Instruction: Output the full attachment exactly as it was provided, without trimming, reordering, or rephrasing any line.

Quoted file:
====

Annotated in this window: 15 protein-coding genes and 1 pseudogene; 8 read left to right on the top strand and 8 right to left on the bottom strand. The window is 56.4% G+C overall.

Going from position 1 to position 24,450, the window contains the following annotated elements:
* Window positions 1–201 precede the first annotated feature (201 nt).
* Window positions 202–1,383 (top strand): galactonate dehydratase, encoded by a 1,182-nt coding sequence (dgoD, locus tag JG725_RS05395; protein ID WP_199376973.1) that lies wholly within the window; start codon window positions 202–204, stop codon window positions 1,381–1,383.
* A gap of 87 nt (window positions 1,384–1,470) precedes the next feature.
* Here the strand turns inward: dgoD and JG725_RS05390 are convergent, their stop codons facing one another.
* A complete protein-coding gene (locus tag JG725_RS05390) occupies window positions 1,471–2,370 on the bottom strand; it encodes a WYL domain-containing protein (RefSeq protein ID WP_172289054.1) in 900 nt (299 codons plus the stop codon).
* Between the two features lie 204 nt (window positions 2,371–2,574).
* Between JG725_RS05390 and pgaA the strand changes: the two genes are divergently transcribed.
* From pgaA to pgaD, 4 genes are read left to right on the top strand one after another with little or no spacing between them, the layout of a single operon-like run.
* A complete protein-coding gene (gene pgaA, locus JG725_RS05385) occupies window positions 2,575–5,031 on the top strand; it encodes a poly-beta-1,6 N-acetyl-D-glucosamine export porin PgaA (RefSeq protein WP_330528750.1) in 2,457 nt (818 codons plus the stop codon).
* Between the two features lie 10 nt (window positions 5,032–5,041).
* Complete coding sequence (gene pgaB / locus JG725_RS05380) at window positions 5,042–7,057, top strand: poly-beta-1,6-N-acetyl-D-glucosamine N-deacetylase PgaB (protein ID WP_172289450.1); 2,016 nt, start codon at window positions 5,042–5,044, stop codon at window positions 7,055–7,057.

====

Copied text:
Annotated in this window: 15 protein-coding genes and 1 pseudogene; 8 read left to right on the top strand and 8 right to left on the bottom strand. The window is 56.4% G+C overall.

Going from position 1 to position 24,450, the window contains the following annotated elements:
* Window positions 1–201 precede the first annotated feature (201 nt).
* Window positions 202–1,383 (top strand): galactonate dehydratase, encoded by a 1,182-nt coding sequence (dgoD, locus tag JG725_RS05395; protein ID WP_199376973.1) that lies wholly within the window; start codon window positions 202–204, stop codon window positions 1,381–1,383.
* A gap of 87 nt (window positions 1,384–1,470) precedes the next feature.
* Here the strand turns inward: dgoD and JG725_RS05390 are convergent, their stop codons facing one another.
* A complete protein-coding gene (locus tag JG725_RS05390) occupies window positions 1,471–2,370 on the bottom strand; it encodes a WYL domain-containing protein (RefSeq protein ID WP_172289054.1) in 900 nt (299 codons plus the stop codon).
* Between the two features lie 204 nt (window positions 2,371–2,574).
* Between JG725_RS05390 and pgaA the strand changes: the two genes are divergently transcribed.
* From pgaA to pgaD, 4 genes are read left to right on the top strand one after another with little or no spacing between them, the layout of a single operon-like run.
* A complete protein-coding gene (gene pgaA, locus JG725_RS05385) occupies window positions 2,575–5,031 on the top strand; it encodes a poly-beta-1,6 N-acetyl-D-glucosamine export porin PgaA (RefSeq protein WP_330528750.1) in 2,457 nt (818 codons plus the stop codon).
* Between the two features lie 10 nt (window positions 5,032–5,041).
* Complete coding sequence (gene pgaB / locus JG725_RS05380) at window positions 5,042–7,057, top strand: poly-beta-1,6-N-acetyl-D-glucosamine N-deacetylase PgaB (protein ID WP_172289450.1); 2,016 nt, start codon at window positions 5,042–5,044, stop codon at window positions 7,055–7,057.